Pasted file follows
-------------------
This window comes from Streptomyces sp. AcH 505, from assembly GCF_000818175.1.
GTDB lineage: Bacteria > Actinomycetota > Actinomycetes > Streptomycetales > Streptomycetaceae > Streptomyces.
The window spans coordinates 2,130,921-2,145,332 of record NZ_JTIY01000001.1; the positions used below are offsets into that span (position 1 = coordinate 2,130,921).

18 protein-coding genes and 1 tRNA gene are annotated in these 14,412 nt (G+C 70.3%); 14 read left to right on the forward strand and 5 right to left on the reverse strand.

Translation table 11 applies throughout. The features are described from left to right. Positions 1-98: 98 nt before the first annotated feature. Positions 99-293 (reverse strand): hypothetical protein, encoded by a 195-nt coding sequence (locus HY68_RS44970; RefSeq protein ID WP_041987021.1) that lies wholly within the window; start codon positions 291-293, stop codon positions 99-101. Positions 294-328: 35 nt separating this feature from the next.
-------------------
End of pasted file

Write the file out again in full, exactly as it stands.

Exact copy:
This window comes from Streptomyces sp. AcH 505, from assembly GCF_000818175.1.
GTDB lineage: Bacteria > Actinomycetota > Actinomycetes > Streptomycetales > Streptomycetaceae > Streptomyces.
The window spans coordinates 2,130,921-2,145,332 of record NZ_JTIY01000001.1; the positions used below are offsets into that span (position 1 = coordinate 2,130,921).

18 protein-coding genes and 1 tRNA gene are annotated in these 14,412 nt (G+C 70.3%); 14 read left to right on the forward strand and 5 right to left on the reverse strand.

Translation table 11 applies throughout. The features are described from left to right. Positions 1-98: 98 nt before the first annotated feature. Positions 99-293 (reverse strand): hypothetical protein, encoded by a 195-nt coding sequence (locus HY68_RS44970; RefSeq protein ID WP_041987021.1) that lies wholly within the window; start codon positions 291-293, stop codon positions 99-101. Positions 294-328: 35 nt separating this feature from the next.